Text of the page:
Better explanations would help developers make better decisions about what to do and if they are not going to shut down, at least how to try to write their code in a way that doesn't leak resources so much if exceptions are thrown.

Side note: We need Python style context managers in JS/Node.js for handling stuff like this better

Jezternz

I was wondering if someone could clearly explain to me, under what circumstances the user of 'uncaughtException' are unacceptable. I am trying to understand the technical reasons to not use it. All I have heard is 'it negatively impacts the global/module state' or 'program if the stack has been ripped at a random place'.

I have a reasonably large application, I want to catch things like parsing errors in places that have slipped through. I do all my IO only in initialization, so I can deal with this fine. My only other io is to redis, but redis already implements its own error handling and will not throw exceptions.

Is it safe for me to use this method (and continue my app running), provided I handle the initilization IO correctly? Or is this really not a good idea under any circumstance, and really I should just let my app die, disconnect all users (its a realtime game, so it cant really gracefully reconnect users easily, so this is a rather nasty solution)?

Justin Warkentin

@Jezternz I actually was trying to understand the same thing and it makes a lot of sense now. I wrote a blog article on it. Check it out. In short, though, catching exceptions thrown in an unknown place in the program can leave resources around that should have been cleaned up, and leave parts of the program in an undefined state that may interfere or cause unwanted behavior in the application if it continues to run.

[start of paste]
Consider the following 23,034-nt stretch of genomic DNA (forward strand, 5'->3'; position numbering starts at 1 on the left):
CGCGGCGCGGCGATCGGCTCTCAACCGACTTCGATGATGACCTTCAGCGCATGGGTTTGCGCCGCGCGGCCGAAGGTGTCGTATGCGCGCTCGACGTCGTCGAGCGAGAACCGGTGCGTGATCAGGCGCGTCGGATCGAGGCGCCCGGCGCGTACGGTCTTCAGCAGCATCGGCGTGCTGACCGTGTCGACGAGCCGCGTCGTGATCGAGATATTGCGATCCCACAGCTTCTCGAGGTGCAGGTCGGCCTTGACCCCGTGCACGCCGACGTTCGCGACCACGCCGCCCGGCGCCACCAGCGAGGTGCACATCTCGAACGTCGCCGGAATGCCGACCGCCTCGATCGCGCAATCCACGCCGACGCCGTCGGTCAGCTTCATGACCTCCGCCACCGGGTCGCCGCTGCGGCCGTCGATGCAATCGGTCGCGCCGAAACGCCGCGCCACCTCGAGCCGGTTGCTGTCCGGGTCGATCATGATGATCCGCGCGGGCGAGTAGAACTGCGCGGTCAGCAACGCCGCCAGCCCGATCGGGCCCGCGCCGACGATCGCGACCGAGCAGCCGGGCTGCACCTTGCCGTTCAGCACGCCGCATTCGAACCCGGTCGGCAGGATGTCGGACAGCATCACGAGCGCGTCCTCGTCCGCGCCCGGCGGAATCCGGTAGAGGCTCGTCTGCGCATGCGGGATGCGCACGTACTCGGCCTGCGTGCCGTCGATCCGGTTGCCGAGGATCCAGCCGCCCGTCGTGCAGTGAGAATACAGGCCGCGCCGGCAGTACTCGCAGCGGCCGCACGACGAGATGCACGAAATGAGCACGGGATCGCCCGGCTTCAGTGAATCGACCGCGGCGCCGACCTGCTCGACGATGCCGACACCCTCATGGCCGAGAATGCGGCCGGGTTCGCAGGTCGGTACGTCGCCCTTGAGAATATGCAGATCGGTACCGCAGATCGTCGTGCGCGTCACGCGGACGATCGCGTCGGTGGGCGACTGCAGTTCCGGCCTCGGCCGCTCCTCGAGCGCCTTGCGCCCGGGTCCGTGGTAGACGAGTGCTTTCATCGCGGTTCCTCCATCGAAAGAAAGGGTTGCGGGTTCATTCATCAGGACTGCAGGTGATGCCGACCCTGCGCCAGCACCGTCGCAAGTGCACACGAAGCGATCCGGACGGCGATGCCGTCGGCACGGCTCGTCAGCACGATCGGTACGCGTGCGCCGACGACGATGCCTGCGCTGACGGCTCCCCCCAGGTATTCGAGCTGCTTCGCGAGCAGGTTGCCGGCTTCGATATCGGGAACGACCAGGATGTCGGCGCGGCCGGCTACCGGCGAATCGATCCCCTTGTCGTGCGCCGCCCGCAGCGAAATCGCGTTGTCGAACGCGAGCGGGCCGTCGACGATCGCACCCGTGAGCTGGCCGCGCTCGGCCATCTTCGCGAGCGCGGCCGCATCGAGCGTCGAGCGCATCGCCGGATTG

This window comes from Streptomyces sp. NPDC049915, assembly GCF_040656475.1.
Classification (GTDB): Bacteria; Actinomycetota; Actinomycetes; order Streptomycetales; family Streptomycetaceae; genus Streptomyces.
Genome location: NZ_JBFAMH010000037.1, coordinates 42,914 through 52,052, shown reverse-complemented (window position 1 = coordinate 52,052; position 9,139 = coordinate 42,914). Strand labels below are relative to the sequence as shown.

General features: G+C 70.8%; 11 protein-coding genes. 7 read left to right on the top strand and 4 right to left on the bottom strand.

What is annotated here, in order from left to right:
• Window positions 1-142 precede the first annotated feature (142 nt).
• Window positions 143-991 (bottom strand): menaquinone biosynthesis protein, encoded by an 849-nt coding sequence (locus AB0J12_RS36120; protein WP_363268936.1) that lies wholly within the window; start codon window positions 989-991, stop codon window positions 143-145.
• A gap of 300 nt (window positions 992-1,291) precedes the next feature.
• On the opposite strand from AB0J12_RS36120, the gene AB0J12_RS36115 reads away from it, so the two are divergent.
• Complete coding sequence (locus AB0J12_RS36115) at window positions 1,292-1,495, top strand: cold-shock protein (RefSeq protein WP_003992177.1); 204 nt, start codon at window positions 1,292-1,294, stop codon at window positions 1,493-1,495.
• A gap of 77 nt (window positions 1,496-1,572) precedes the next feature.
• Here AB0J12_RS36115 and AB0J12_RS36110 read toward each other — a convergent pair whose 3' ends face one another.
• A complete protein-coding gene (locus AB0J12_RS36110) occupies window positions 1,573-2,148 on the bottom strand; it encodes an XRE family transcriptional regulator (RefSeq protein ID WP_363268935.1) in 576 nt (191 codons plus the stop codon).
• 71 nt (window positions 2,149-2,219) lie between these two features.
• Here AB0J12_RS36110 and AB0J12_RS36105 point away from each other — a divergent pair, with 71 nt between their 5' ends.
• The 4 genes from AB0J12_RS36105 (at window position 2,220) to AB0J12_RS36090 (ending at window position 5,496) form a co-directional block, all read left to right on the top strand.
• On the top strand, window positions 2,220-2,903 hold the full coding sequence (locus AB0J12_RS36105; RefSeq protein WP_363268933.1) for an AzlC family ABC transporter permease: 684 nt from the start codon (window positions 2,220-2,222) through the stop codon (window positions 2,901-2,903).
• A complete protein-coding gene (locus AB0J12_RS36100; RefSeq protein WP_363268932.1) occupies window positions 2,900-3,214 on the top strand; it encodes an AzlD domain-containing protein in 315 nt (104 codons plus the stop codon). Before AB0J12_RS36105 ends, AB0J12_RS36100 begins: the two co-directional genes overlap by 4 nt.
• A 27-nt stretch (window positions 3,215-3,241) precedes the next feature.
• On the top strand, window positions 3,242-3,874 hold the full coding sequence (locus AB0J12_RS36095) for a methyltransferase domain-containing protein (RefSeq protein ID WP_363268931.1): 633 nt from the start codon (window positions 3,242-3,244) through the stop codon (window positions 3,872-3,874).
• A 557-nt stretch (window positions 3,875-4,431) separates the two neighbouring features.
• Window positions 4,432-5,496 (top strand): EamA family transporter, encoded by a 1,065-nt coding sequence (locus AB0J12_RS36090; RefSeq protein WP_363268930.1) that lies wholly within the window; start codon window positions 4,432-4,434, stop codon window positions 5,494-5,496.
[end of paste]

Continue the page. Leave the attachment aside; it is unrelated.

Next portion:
Jezternz

Thanks @jwarkentin, that has really helped me, I agree with all your concerns. It concerns me that languages like python and .net, simply trump nodejs in this area. with their 'using' or 'with' blocks, surely we can think up a creative way to address this in an async environment.

Justin Warkentin

I think the resources can be managed better for sure. There's still the problem of the generally unknown state of the application if an exception is caught in a global handler where there is no context. It's always best to handle exceptions where they occur as much as possible, but in critical applications that can't afford to shutdown on a whim sometimes the tradeoff might be acceptable. You are always taking a risk when choosing to continue. At the very least exceptions should be logged and someone should be notified to fix the problem.

Personally, I've gone the route of removing my global exception handler and using forever to restart my server when it crashes. The problem of shutting down with so many websockets connected is somewhat mitigated by the fact that I run multiple instances of the server on different servers and load balance between them. It still is bad when one of the drops all the connections, so I try to fix all exceptions as quickly as possible. It's become quite robust over time and errors are handled much more cleanly.

Isaac Z. Schlueter
Collaborator

@Jezternz Any language with shared mutable state, and long-jumping throws, will encounter this problem.

When you land in process.on('uncaughtException'), the jump is exceptionally long. However, even going up a few stack frames can be hazardous.

function doTheThings() {
  for (var i = 0; i < 1000; i ++) {
    doTheThing(i);
    cleanupThing(i);
  }
}